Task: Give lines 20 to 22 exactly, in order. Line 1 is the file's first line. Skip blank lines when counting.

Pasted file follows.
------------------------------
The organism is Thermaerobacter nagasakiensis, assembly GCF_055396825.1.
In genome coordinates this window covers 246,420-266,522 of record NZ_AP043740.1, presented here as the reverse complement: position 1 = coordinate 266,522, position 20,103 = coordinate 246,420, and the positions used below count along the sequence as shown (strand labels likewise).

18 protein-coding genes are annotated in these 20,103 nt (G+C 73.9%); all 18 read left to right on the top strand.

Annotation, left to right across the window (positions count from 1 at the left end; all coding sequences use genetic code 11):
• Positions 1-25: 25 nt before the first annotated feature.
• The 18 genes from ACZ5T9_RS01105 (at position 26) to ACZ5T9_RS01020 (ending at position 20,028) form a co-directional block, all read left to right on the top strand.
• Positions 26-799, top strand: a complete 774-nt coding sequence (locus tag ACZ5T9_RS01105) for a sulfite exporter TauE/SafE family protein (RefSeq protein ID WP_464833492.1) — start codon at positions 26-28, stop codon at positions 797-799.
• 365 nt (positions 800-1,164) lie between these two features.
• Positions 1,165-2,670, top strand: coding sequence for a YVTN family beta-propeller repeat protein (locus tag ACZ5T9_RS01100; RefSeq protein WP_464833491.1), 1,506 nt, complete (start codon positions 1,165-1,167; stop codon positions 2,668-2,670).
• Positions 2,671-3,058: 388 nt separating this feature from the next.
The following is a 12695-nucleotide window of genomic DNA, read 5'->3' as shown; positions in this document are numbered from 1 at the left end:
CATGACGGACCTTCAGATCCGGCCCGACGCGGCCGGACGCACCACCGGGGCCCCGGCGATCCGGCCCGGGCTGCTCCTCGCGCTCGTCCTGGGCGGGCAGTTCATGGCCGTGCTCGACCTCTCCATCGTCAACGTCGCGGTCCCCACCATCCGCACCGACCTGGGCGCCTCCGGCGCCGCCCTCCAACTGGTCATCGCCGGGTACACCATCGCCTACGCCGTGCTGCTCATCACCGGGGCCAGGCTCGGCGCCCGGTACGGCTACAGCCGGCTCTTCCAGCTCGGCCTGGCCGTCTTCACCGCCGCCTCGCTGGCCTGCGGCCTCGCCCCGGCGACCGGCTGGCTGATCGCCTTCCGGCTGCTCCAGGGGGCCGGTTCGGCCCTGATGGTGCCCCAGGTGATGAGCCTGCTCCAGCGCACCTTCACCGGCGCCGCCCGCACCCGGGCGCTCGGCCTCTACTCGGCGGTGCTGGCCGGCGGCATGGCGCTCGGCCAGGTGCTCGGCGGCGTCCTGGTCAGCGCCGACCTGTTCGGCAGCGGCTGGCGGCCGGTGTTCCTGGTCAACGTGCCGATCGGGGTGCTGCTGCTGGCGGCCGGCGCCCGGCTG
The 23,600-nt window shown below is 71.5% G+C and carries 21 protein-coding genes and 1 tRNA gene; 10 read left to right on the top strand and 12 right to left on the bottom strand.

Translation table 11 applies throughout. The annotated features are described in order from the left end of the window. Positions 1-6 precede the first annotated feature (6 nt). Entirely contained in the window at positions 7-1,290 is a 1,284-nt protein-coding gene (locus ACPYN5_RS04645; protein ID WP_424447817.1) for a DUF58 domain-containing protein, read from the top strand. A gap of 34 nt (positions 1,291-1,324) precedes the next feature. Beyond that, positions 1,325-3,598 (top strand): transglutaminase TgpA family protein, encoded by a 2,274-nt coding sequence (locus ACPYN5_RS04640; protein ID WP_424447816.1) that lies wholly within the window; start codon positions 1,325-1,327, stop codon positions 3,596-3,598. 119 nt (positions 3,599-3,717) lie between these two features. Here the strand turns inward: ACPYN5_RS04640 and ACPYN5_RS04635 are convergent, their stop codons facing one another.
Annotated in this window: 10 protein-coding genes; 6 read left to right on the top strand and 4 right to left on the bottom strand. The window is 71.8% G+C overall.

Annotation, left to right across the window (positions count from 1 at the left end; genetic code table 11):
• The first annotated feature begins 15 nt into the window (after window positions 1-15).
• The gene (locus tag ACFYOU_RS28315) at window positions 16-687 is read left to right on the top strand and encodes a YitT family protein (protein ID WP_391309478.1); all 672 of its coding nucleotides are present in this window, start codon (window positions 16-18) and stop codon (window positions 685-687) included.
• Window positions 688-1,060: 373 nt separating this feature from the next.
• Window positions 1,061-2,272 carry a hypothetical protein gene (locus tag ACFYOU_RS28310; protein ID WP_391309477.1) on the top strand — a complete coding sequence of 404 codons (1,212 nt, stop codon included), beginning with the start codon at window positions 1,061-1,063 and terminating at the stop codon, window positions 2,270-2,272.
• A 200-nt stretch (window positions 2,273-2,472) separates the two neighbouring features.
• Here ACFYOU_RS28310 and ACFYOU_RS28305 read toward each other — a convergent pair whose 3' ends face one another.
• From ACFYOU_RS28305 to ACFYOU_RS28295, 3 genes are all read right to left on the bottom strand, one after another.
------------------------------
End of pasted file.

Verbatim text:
• Window positions 1,061-2,272 carry a hypothetical protein gene (locus tag ACFYOU_RS28310; protein ID WP_391309477.1) on the top strand — a complete coding sequence of 404 codons (1,212 nt, stop codon included), beginning with the start codon at window positions 1,061-1,063 and terminating at the stop codon, window positions 2,270-2,272.
• A 200-nt stretch (window positions 2,273-2,472) separates the two neighbouring features.
• Here ACFYOU_RS28310 and ACFYOU_RS28305 read toward each other — a convergent pair whose 3' ends face one another.